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Supreme Court to hear another Texas death penalty case

The U.S. Supreme Court agreed Monday to hear the Texas death penalty case of a Honduran national who was convicted for his role in a 1995 murder of 67-year-old Santiaga Paneque during a Houston home invasion.

Carlos  Ayestas was sentenced to death for the murder of Santiaga Paneque, who was killed during a robbery in her home in Houston in 1995. 

The U.S. Supreme Court agreed Monday to hear the Texas death penalty case of a Honduran national who is arguing that a federal appeals court wrongly denied him resources to investigate and provide evidence of substance abuse and mental illness.

Advocates for Carlos Ayestas believe that if a jury had heard he had a history of cocaine addiction and mental illness, they may not have sentenced him to death for his role in a 1995 murder of 67-year-old Santiaga Paneque during a Houston home invasion. State officials have dismissed such speculation. 

Ayestas and two others bound Paneque with duct tape before beating her and strangling her to death, according to the state's brief to the Supreme Court. Ayestas was found guilty and sentenced to death two years later.

Controversially, a memo discovered in 2014 showed the Harris County District Attorney initially listed one reason to pursue the death penalty in Ayestas’ case was his immigration status: he was living in Houston illegally.

Now, after almost 20 years on death row, 47-year-old Ayestas' case will be reviewed by the nation’s highest court. In the case, Ayestas claims the U.S. Fifth Circuit Court of Appeals wrongly denied him resources to investigate and produce evidence that his previous lawyers failed to raise in trial and state appeals. (In his petition to the high court, he also raised the issue of the Harris County memo, but the court denied it a hearing.)

"Mr. Ayestas’s case is about the right to be fairly charged and defended.  From the charging decision through the federal habeas process, Mr. Ayestas has been denied his constitutional right to nondiscriminatory treatment and effective representation," Ayestas’ lawyers Lee Kovarsky and Callie Heller said in a statement after the court's decision. "...We look forward to appearing before the Supreme Court and have faith that the Fifth Circuit’s decision denying him a meaningful opportunity to be heard will be reversed."

The Texas Attorney General’s office declined to comment on the case.

During his trial in 1997, Ayestas’ lawyer provided little evidence to try to persuade jurors that her client should be spared from a death sentence, according to Ayestas’ petition to the Supreme Court. His lawyer brought forth only positive recommendations from his prison English teacher. 

“Despite her awareness of a history of substance abuse and red flags for mental health problems, trial counsel’s preparation was delayed, rudimentary, and proceeded on a timeline inconsistent with her explanation that she throttled investigation on Mr. Ayestas’ instruction,” Kovarsky wrote in the petition.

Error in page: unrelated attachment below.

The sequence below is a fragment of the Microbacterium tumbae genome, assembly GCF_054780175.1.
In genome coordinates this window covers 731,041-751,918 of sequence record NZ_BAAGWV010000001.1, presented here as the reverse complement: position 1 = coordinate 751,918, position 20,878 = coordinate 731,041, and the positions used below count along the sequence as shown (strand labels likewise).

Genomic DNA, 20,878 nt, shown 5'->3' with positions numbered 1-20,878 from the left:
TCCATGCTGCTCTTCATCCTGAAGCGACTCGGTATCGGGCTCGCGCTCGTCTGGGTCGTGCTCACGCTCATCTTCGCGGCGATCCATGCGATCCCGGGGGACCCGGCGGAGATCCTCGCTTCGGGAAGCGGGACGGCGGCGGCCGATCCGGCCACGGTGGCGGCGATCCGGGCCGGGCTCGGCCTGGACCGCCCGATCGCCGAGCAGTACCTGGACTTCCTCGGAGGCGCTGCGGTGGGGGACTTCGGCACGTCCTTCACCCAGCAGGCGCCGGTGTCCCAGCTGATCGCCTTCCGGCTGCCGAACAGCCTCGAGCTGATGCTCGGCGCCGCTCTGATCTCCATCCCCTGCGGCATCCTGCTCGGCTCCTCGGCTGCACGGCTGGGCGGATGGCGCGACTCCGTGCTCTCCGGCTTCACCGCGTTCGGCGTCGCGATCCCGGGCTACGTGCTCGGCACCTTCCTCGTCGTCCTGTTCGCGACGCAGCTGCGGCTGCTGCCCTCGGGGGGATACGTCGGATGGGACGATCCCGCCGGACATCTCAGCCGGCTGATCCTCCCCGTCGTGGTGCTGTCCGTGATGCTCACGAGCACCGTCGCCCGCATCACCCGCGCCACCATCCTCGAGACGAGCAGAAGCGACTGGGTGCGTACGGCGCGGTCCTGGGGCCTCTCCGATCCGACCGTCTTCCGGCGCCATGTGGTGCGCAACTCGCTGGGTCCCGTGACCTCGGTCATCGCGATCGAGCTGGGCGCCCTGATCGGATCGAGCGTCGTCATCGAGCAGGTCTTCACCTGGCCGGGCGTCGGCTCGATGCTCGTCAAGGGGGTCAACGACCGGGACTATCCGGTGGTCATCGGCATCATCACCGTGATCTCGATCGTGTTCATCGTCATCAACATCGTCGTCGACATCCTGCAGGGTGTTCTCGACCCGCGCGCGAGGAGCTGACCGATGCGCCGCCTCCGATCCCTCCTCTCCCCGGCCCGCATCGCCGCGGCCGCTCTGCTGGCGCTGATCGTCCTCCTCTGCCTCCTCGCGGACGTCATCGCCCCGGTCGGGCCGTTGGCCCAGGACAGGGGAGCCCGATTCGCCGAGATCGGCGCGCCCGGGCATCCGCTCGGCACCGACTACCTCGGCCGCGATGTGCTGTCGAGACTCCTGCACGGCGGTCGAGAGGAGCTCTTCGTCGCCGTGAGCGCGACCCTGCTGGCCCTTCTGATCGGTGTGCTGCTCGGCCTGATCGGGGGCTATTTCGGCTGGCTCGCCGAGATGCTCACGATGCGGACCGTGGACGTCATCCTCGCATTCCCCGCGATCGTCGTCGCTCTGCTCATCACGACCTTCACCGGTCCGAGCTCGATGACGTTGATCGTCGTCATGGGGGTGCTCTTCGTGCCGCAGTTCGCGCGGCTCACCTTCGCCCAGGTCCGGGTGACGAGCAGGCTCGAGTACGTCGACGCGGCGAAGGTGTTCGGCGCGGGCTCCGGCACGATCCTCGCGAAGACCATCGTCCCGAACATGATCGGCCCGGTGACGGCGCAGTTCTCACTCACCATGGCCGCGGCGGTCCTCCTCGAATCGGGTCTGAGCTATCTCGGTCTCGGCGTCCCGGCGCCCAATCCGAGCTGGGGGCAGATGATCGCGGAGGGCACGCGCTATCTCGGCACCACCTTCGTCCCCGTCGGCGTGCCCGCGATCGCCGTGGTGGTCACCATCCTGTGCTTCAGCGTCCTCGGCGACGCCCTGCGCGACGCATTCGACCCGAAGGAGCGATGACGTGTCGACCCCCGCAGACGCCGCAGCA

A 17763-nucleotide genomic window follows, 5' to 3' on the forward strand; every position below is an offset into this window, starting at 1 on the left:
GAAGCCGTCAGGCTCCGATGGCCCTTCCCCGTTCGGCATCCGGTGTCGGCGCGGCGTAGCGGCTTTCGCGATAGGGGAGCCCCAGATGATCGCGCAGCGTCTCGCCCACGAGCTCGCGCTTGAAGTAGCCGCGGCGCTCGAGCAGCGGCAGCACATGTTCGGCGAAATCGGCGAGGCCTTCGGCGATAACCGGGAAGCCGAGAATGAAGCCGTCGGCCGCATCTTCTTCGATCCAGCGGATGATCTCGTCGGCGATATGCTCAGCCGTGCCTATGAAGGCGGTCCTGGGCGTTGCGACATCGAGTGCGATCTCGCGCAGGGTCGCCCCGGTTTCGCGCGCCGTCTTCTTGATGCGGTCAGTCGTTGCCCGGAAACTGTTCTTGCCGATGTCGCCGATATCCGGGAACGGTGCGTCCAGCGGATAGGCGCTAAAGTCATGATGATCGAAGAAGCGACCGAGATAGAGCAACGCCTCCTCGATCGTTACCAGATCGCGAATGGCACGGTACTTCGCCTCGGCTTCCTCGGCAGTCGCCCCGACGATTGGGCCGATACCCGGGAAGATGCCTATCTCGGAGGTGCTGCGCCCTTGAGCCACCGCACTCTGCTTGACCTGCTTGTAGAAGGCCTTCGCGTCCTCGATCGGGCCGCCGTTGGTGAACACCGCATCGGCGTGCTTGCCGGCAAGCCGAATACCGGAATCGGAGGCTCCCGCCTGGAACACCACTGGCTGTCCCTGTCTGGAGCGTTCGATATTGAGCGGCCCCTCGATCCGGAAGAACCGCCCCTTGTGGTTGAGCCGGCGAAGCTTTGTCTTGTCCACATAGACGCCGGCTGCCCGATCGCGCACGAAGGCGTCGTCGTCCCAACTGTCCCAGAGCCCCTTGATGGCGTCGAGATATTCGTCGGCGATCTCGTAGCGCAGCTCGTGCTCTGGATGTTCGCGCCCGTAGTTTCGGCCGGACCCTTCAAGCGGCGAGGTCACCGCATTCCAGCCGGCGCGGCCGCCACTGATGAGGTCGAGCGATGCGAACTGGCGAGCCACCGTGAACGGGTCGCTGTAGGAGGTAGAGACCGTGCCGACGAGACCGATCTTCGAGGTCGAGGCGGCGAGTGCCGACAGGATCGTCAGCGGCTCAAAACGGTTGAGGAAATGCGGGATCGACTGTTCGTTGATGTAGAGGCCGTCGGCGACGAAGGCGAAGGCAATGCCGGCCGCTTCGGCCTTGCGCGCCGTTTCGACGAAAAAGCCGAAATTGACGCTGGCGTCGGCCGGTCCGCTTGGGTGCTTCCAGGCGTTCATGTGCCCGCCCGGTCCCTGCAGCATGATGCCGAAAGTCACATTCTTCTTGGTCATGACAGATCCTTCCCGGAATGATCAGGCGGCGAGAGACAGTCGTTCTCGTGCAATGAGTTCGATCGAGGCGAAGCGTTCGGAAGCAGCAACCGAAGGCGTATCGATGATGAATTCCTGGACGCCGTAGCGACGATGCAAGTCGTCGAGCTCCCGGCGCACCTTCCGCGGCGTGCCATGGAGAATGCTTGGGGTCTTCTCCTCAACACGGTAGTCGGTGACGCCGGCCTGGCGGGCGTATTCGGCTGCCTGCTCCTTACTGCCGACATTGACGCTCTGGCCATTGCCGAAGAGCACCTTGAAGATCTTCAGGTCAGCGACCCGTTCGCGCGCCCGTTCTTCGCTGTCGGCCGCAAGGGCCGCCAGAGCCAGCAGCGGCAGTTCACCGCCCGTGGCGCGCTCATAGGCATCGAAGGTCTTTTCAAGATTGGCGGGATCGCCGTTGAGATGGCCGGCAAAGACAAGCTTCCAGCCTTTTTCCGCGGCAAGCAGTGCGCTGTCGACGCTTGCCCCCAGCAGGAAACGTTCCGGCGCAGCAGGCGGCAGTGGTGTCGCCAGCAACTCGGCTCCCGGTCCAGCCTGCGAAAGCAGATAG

The state has argued this lack of evidence is Ayestas’ fault alone, since he instructed his lawyer not to contact his Honduran family until jury selection began.

Now, in Ayestas’ most recent appeal, he raises an “ineffective assistance of counsel” claim, saying his previous lawyers failed him by not producing newly-discovered evidence of a cocaine addiction and mental illness. Ayestas was diagnosed with schizophrenia in 2001, and his lawyers believe they could prove this illness was brought forth before the murder, during traumatic experiences he had in Honduras and Mexico, where his sister said he was held captive for six months until his father paid a ransom.

But this evidence isn’t fully formed. Ayestas asked an appellate court for the resources to truly investigate this claim and others brought forth by his family to be able to provide a compelling case for relief from his death sentence. A federal district court denied the plea, and the Fifth Circuit upheld that decision.

That ruling is what stands before the Supreme Court now. Ayestas claims the Fifth Circuit was wrong to deny him investigatory resources, adding that other courts around the nation have held different interpretations of the rule that the Fifth Circuit used to deny Ayestas’ plea. But Texas argues there is no circuit split, and that in his argument for investigatory resources, Ayestas “misses the point” of the appellate court’s ruling.

The Fifth Circuit ruled that it would not provide resources because even if Ayestas could prove a substance abuse disorder, no jury would have found it “sufficiently mitigating in light of the crime’s brutality.” The court also said that the chance of any mental health evidence would have influenced the jury’s verdict was “conceivable, but not substantially likely,” a necessary determinant when granting appeals in death penalty cases.

“The Fifth Circuit determined that, even if petitioner conducted the investigation for which he sought funding, his ineffective-assistance claim would still fail…,” Texas Solicitor General Scott Keller wrote in the state’s brief. “Having concluded that petitioner's underlying ineffective-assistance claim lacked merit, the court denied funding to further develop it.”

The case has been scheduled for the high court’s October term, according to SCOTUSblog.


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Courts Criminal justice Death penalty